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Bronze Sea

BRONZE SEA. In 2Kgs.25.13; 1Chr.18.8; Jer.52.17 (the kjv reads “sea of brass”), a rather exaggerated figure for the immense laver that Solomon placed in front of the temple for washing the sacrifices and the bodies of the priests.

BRONZE SEA, MOLTEN SEA (יָ֧ם הַנְּחֹ֛שֶׁת, הַיָּ֖ם מוּצָ֑ק). This was a round bronze basin which stood in the court of the Solomonic Temple between the altar and the porch. It measured about 15 ft. in diameter (at the brim), 7 1/2 ft. high and 45 ft in circumference (at the brim), with a capacity of about 300 barrels. It rested on the backs of twelve bronze oxen, which in groups of three faced the four directions of the compass. It was broken up and taken by the Babylonians when Jerusalem was captured in 587 b.c. (Molten sea in 1 Kings 7:23; 2 Chron 4:2. Bronze sea in 2 Kings 25:13; 1 Chron 18:8; Jer 52:17).

SEA, MOLTEN (יָ֖ם מוּצָ֑ק, molten sea, יָ֧ם הַנְּחֹ֛שֶׁת, sea of bronze; KJV BRAZEN). A large receptacle for water, cast from molten bronze, which stood in the court of Solomon’s Temple. Solomon commissioned Hiram of Tyre, a skilled worker of bronze, to make the various castings for the Temple. The sea was made from metal which David had captured from Zobah (1 Chron 18:8), and was in turn broken up and carried off by the Babylonians (2 Kings 25:13). It is described as round, having a diameter of ten cubits at the brim, a circumference of thirty cubits and a height of five cubits (1 Kings 7:23-26). The brim was decorated with castings of knobs or gourds (so BDB, Heb. פְּקָעִים) placed in two rows around the circumference of the lip. It was mounted on a base consisting of twelve oxen, also cast from bronze, three facing toward each of the four cardinal points of the compass. The metal was cast a handsbreadth in thickness, and the lip was curved over like the flower of a lily.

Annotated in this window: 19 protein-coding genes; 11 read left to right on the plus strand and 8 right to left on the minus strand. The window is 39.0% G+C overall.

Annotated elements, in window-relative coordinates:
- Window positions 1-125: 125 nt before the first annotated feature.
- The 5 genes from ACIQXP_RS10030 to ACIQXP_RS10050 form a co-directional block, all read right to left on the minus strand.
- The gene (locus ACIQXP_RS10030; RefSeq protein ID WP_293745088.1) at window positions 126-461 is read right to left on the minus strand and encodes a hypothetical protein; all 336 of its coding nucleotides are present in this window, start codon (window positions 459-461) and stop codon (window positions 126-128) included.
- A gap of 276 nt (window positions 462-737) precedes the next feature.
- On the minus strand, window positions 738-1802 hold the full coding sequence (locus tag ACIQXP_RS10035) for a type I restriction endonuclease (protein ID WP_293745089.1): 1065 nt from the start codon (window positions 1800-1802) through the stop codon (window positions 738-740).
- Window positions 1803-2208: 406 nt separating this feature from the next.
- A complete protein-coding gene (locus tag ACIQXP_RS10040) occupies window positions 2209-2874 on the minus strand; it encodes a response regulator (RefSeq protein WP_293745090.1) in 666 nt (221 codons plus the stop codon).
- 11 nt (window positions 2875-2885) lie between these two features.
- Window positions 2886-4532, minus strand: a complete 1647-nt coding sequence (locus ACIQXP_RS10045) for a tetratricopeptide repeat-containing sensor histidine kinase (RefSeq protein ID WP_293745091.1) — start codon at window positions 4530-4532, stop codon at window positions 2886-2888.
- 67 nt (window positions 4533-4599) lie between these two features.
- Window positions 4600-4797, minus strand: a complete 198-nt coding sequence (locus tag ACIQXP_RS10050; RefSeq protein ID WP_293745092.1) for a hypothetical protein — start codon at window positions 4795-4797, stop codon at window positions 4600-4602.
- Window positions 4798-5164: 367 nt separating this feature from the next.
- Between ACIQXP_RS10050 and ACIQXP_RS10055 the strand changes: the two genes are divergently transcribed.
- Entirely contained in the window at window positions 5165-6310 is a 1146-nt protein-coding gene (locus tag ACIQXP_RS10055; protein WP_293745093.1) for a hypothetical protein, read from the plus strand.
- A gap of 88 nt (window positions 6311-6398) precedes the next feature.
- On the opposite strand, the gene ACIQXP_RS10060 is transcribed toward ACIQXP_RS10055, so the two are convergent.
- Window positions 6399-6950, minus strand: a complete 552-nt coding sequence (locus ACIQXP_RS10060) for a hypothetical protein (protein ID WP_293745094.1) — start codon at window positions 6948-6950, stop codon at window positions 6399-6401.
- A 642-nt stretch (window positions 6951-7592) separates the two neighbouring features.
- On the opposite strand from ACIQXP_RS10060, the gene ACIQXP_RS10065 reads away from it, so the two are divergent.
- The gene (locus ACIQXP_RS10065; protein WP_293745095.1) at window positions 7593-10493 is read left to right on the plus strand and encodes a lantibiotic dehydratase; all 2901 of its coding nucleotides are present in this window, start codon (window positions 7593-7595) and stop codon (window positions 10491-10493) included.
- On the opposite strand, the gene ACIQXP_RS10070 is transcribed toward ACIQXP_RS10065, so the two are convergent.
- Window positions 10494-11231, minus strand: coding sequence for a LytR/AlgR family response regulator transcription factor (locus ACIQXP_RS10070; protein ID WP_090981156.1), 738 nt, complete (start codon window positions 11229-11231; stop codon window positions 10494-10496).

The sea was positioned “on the southeast corner of the house” (1 Kings 7:39). This suggests that it was either beside the altar, or in any case not in a direct line between the altar and the Temple door. The reason for this apparent variation from the Tabernacle layout is not clear. Nor is it clear why there were provided the extra ten lavers if the sea had the same function as the Tabernacle laver. The identical function of both, namely for the priests’ washings, can be seen from a comparison of Exodus 30:17ff. with 2 Chronicles 4:6.

There has been no lack of modern explanations of the significance of the sea in terms of ancient mythology. The identification of the bulls with the twelve signs of zodiac is almost certainly anachronistic, but they have been favored also as symbols of fertility and hence linked with the Babylonian Apsu, the water of life and fertility. Such attempts to link Heb. concepts with Babylonian origins often ignore the distinctive meanings conveyed in the revealed religion of Israel. The fact that there was a similar sea in the temple at Babylon which was linked to the myth of Apsu says nothing about the significance of the sea in Solomon’s Temple, for Israel had no myth of Apsu, but on the contrary had a firm conviction of the historical basis of its faith.

The volume and shape of the sea are problematical because of the lack of specifications and because of uncertainty over the measurement of baths and cubits. The shape described seems most naturally to fit a hemisphere, except that 1 Kings 7:26 describes a lip which could alter the ratio of volume to circumference. Other suggestions of the shape are that it was cylindrical or that it bulged with a diameter considerably larger than the ten cubits at the brim. A further difficulty arises from the discrepancy between the volumes recorded in 1 Kings 7:26 (2,000 baths) and in 2 Chronicles 4:5 (3,000 baths). The Chronicler, writing after the destruction of the Temple, could have misunderstood his sources with regard to the shape, and so have applied a different formula for vol., or he may have had a different standard of measurement for cubit or bath.


W. F. Albright, Archeology and the Religion of Israel (1956); J. V. K. Wilson, “The Epic of Creation” in ed. D. W. Thomas, Documents From Old Testament Times (1958); R. B. Y. Scott, “Weights and Measures of the Bible,” BA, XXII (1959).

International Standard Bible Encyclopedia (1915)

W. Shaw Caldecott